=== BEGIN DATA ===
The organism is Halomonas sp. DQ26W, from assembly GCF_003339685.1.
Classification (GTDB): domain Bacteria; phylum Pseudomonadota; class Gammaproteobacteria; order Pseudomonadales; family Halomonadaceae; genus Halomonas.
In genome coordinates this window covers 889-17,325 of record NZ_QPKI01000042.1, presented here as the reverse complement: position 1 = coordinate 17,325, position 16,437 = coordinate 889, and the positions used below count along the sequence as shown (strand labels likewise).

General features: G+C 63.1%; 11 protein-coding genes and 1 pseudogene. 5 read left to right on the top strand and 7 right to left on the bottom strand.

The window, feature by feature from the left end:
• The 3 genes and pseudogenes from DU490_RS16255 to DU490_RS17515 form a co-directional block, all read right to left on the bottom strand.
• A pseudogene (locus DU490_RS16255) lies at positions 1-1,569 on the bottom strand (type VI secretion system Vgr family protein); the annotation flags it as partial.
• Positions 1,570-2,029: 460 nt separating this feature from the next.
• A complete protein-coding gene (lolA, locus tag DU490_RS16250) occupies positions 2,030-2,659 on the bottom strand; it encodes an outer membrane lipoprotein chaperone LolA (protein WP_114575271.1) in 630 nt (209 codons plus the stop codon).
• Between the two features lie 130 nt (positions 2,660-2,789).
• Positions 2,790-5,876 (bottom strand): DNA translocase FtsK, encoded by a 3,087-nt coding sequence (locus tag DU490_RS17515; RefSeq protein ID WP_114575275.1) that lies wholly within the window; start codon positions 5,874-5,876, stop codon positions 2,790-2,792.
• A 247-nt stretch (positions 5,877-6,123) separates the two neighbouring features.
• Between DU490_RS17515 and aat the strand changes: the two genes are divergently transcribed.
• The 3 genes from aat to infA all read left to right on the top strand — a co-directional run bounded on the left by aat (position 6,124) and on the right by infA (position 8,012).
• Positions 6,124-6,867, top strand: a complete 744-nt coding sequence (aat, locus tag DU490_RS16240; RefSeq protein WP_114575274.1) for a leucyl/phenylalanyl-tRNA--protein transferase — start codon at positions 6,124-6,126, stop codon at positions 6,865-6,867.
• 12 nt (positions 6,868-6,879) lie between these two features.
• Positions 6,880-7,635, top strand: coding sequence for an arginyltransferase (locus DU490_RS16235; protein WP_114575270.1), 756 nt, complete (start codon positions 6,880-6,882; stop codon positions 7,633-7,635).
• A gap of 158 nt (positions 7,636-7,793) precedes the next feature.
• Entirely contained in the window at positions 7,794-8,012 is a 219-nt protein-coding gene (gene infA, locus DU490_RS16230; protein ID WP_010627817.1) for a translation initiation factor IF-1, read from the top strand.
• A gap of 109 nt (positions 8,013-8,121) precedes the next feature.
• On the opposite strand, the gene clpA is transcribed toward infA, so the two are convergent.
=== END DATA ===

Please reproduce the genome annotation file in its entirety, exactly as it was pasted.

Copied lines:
The organism is Halomonas sp. DQ26W, from assembly GCF_003339685.1.
Classification (GTDB): domain Bacteria; phylum Pseudomonadota; class Gammaproteobacteria; order Pseudomonadales; family Halomonadaceae; genus Halomonas.
In genome coordinates this window covers 889-17,325 of record NZ_QPKI01000042.1, presented here as the reverse complement: position 1 = coordinate 17,325, position 16,437 = coordinate 889, and the positions used below count along the sequence as shown (strand labels likewise).

General features: G+C 63.1%; 11 protein-coding genes and 1 pseudogene. 5 read left to right on the top strand and 7 right to left on the bottom strand.

The window, feature by feature from the left end:
• The 3 genes and pseudogenes from DU490_RS16255 to DU490_RS17515 form a co-directional block, all read right to left on the bottom strand.
• A pseudogene (locus DU490_RS16255) lies at positions 1-1,569 on the bottom strand (type VI secretion system Vgr family protein); the annotation flags it as partial.
• Positions 1,570-2,029: 460 nt separating this feature from the next.
• A complete protein-coding gene (lolA, locus tag DU490_RS16250) occupies positions 2,030-2,659 on the bottom strand; it encodes an outer membrane lipoprotein chaperone LolA (protein WP_114575271.1) in 630 nt (209 codons plus the stop codon).
• Between the two features lie 130 nt (positions 2,660-2,789).
• Positions 2,790-5,876 (bottom strand): DNA translocase FtsK, encoded by a 3,087-nt coding sequence (locus tag DU490_RS17515; RefSeq protein ID WP_114575275.1) that lies wholly within the window; start codon positions 5,874-5,876, stop codon positions 2,790-2,792.
• A 247-nt stretch (positions 5,877-6,123) separates the two neighbouring features.
• Between DU490_RS17515 and aat the strand changes: the two genes are divergently transcribed.
• The 3 genes from aat to infA all read left to right on the top strand — a co-directional run bounded on the left by aat (position 6,124) and on the right by infA (position 8,012).
• Positions 6,124-6,867, top strand: a complete 744-nt coding sequence (aat, locus tag DU490_RS16240; RefSeq protein WP_114575274.1) for a leucyl/phenylalanyl-tRNA--protein transferase — start codon at positions 6,124-6,126, stop codon at positions 6,865-6,867.
• 12 nt (positions 6,868-6,879) lie between these two features.
• Positions 6,880-7,635, top strand: coding sequence for an arginyltransferase (locus DU490_RS16235; protein WP_114575270.1), 756 nt, complete (start codon positions 6,880-6,882; stop codon positions 7,633-7,635).
• A gap of 158 nt (positions 7,636-7,793) precedes the next feature.
• Entirely contained in the window at positions 7,794-8,012 is a 219-nt protein-coding gene (gene infA, locus DU490_RS16230; protein ID WP_010627817.1) for a translation initiation factor IF-1, read from the top strand.
• A gap of 109 nt (positions 8,013-8,121) precedes the next feature.
• On the opposite strand, the gene clpA is transcribed toward infA, so the two are convergent.